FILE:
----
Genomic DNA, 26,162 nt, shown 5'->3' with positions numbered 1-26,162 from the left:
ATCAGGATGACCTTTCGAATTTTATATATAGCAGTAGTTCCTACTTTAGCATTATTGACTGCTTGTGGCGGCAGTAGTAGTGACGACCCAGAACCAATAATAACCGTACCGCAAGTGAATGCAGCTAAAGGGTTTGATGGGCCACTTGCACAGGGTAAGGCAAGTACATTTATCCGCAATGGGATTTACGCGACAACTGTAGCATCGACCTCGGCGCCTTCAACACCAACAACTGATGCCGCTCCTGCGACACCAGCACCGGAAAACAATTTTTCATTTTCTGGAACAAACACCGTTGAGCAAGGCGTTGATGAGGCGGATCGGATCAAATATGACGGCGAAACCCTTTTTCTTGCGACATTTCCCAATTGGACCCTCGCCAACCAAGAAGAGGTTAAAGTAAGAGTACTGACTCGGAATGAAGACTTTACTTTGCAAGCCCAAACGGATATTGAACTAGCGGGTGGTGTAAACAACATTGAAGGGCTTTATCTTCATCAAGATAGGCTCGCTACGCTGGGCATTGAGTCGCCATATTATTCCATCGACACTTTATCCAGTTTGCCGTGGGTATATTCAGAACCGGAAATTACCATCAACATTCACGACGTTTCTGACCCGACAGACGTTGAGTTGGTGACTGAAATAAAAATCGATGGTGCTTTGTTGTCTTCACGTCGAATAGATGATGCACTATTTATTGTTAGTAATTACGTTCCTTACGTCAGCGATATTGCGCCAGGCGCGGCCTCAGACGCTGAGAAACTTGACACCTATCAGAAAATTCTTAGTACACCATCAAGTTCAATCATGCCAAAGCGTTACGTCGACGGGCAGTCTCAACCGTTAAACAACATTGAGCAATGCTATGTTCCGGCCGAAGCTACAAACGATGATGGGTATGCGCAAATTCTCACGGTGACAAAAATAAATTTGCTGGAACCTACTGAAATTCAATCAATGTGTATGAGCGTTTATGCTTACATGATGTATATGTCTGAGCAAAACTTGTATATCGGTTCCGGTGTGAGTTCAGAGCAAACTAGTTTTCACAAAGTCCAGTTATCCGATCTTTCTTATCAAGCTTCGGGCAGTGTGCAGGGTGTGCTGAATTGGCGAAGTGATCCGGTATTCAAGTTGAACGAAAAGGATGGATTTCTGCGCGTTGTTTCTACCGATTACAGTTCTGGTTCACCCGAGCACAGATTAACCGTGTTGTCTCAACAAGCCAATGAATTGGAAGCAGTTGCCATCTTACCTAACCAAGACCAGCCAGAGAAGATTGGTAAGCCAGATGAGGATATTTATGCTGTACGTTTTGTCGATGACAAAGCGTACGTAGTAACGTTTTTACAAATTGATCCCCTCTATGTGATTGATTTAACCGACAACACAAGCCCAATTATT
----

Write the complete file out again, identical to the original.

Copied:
Genomic DNA, 26,162 nt, shown 5'->3' with positions numbered 1-26,162 from the left:
ATCAGGATGACCTTTCGAATTTTATATATAGCAGTAGTTCCTACTTTAGCATTATTGACTGCTTGTGGCGGCAGTAGTAGTGACGACCCAGAACCAATAATAACCGTACCGCAAGTGAATGCAGCTAAAGGGTTTGATGGGCCACTTGCACAGGGTAAGGCAAGTACATTTATCCGCAATGGGATTTACGCGACAACTGTAGCATCGACCTCGGCGCCTTCAACACCAACAACTGATGCCGCTCCTGCGACACCAGCACCGGAAAACAATTTTTCATTTTCTGGAACAAACACCGTTGAGCAAGGCGTTGATGAGGCGGATCGGATCAAATATGACGGCGAAACCCTTTTTCTTGCGACATTTCCCAATTGGACCCTCGCCAACCAAGAAGAGGTTAAAGTAAGAGTACTGACTCGGAATGAAGACTTTACTTTGCAAGCCCAAACGGATATTGAACTAGCGGGTGGTGTAAACAACATTGAAGGGCTTTATCTTCATCAAGATAGGCTCGCTACGCTGGGCATTGAGTCGCCATATTATTCCATCGACACTTTATCCAGTTTGCCGTGGGTATATTCAGAACCGGAAATTACCATCAACATTCACGACGTTTCTGACCCGACAGACGTTGAGTTGGTGACTGAAATAAAAATCGATGGTGCTTTGTTGTCTTCACGTCGAATAGATGATGCACTATTTATTGTTAGTAATTACGTTCCTTACGTCAGCGATATTGCGCCAGGCGCGGCCTCAGACGCTGAGAAACTTGACACCTATCAGAAAATTCTTAGTACACCATCAAGTTCAATCATGCCAAAGCGTTACGTCGACGGGCAGTCTCAACCGTTAAACAACATTGAGCAATGCTATGTTCCGGCCGAAGCTACAAACGATGATGGGTATGCGCAAATTCTCACGGTGACAAAAATAAATTTGCTGGAACCTACTGAAATTCAATCAATGTGTATGAGCGTTTATGCTTACATGATGTATATGTCTGAGCAAAACTTGTATATCGGTTCCGGTGTGAGTTCAGAGCAAACTAGTTTTCACAAAGTCCAGTTATCCGATCTTTCTTATCAAGCTTCGGGCAGTGTGCAGGGTGTGCTGAATTGGCGAAGTGATCCGGTATTCAAGTTGAACGAAAAGGATGGATTTCTGCGCGTTGTTTCTACCGATTACAGTTCTGGTTCACCCGAGCACAGATTAACCGTGTTGTCTCAACAAGCCAATGAATTGGAAGCAGTTGCCATCTTACCTAACCAAGACCAGCCAGAGAAGATTGGTAAGCCAGATGAGGATATTTATGCTGTACGTTTTGTCGATGACAAAGCGTACGTAGTAACGTTTTTACAAATTGATCCCCTCTATGTGATTGATTTAACCGACAACACAAGCCCAATTATT